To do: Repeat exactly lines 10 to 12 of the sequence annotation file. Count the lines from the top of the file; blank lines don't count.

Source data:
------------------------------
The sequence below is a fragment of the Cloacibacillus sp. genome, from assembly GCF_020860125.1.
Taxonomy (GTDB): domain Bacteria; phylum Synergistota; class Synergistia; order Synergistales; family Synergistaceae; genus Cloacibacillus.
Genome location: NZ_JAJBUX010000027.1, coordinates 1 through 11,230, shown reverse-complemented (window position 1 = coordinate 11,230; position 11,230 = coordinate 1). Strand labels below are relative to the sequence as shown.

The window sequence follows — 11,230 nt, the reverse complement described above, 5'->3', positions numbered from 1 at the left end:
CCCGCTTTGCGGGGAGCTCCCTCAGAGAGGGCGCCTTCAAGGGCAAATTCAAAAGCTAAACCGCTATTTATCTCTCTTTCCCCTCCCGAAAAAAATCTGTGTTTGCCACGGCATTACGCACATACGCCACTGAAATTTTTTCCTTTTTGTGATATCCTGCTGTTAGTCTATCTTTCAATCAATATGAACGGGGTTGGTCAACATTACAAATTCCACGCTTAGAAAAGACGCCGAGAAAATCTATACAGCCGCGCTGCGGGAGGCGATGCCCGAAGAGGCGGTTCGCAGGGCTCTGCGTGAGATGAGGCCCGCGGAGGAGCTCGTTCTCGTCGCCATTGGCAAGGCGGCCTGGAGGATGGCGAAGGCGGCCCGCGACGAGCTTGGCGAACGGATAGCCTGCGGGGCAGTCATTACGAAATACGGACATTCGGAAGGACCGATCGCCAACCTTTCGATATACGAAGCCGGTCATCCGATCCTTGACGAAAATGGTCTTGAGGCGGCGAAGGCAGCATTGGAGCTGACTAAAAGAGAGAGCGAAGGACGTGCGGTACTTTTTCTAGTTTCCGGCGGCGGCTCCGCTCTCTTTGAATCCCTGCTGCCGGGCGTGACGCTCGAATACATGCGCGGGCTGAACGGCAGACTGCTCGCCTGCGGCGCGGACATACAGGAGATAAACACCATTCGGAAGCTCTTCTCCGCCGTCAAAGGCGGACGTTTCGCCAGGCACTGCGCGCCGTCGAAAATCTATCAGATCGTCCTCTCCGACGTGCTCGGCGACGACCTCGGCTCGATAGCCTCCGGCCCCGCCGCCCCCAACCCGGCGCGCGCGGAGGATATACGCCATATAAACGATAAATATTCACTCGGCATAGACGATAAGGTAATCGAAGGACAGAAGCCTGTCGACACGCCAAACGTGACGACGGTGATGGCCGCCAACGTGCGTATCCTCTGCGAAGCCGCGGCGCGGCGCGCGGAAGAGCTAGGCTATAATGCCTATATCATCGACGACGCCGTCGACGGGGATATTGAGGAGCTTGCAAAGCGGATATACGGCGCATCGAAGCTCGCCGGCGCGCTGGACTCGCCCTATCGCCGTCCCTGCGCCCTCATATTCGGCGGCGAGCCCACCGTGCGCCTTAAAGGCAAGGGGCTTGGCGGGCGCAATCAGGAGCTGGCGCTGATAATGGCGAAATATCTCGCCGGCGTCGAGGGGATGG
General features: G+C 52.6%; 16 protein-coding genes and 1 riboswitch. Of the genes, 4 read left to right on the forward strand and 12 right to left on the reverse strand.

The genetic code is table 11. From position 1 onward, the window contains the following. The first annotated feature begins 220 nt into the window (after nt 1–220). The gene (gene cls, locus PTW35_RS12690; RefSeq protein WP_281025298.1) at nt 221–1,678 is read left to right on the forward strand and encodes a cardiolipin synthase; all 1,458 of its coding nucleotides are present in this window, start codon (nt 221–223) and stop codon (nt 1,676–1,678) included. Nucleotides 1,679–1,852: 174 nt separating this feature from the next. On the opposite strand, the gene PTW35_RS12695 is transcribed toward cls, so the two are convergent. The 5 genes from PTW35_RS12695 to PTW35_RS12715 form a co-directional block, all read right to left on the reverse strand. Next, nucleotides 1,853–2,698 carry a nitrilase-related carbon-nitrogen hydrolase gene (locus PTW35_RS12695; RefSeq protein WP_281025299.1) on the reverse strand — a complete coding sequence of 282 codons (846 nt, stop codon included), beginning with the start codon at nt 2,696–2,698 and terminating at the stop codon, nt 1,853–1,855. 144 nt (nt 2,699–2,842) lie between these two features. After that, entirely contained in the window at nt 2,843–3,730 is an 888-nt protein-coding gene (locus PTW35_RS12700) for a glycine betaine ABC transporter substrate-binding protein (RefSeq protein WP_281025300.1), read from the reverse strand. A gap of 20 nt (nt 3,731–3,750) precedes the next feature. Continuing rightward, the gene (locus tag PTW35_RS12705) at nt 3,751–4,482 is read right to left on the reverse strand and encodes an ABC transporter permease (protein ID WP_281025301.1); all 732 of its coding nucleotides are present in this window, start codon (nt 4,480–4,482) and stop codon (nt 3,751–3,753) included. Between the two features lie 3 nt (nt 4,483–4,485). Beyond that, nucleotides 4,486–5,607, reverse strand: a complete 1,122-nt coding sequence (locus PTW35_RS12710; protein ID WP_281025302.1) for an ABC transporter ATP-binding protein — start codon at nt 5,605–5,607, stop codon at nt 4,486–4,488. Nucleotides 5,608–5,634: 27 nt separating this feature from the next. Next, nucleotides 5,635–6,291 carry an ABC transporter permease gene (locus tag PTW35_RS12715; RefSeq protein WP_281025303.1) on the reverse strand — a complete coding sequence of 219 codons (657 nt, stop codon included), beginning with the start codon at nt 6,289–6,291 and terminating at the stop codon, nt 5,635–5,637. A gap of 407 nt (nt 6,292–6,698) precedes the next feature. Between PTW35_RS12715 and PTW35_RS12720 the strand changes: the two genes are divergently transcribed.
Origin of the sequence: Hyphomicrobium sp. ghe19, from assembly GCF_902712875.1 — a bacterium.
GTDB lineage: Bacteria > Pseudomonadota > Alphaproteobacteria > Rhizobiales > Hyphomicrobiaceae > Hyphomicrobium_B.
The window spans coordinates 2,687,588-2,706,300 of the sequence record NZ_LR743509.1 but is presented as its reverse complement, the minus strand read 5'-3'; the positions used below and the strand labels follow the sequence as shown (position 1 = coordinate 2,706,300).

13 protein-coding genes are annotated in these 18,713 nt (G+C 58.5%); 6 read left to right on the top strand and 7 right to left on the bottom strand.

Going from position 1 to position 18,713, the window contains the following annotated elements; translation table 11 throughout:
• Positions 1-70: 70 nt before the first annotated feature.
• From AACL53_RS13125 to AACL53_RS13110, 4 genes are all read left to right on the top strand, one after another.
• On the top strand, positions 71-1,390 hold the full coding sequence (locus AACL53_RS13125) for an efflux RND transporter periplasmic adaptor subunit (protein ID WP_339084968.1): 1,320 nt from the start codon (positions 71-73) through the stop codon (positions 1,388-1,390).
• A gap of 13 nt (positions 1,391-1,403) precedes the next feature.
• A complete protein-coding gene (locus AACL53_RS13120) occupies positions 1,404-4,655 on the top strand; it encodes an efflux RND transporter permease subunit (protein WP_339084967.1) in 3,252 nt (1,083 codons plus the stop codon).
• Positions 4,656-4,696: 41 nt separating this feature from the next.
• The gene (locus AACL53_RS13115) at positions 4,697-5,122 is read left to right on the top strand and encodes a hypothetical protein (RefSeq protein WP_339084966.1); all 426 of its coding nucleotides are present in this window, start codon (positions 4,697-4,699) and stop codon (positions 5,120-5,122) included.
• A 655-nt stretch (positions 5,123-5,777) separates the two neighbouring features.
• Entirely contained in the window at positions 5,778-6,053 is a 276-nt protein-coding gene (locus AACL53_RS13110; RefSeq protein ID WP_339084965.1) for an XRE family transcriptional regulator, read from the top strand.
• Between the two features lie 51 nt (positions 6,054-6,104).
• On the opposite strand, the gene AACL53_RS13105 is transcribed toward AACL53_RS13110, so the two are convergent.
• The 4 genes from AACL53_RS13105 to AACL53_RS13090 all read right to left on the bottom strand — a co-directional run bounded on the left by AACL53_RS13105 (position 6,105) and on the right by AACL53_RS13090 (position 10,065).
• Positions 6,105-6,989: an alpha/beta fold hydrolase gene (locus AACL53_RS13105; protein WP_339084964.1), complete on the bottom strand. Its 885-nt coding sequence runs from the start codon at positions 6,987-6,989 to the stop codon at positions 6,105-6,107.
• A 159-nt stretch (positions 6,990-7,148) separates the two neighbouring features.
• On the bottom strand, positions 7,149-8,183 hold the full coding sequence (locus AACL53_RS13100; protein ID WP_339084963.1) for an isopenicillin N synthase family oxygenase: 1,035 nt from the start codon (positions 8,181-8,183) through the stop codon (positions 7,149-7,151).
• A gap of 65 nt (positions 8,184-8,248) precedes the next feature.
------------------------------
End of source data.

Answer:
The window spans coordinates 2,687,588-2,706,300 of the sequence record NZ_LR743509.1 but is presented as its reverse complement, the minus strand read 5'-3'; the positions used below and the strand labels follow the sequence as shown (position 1 = coordinate 2,706,300).

13 protein-coding genes are annotated in these 18,713 nt (G+C 58.5%); 6 read left to right on the top strand and 7 right to left on the bottom strand.

Going from position 1 to position 18,713, the window contains the following annotated elements; translation table 11 throughout: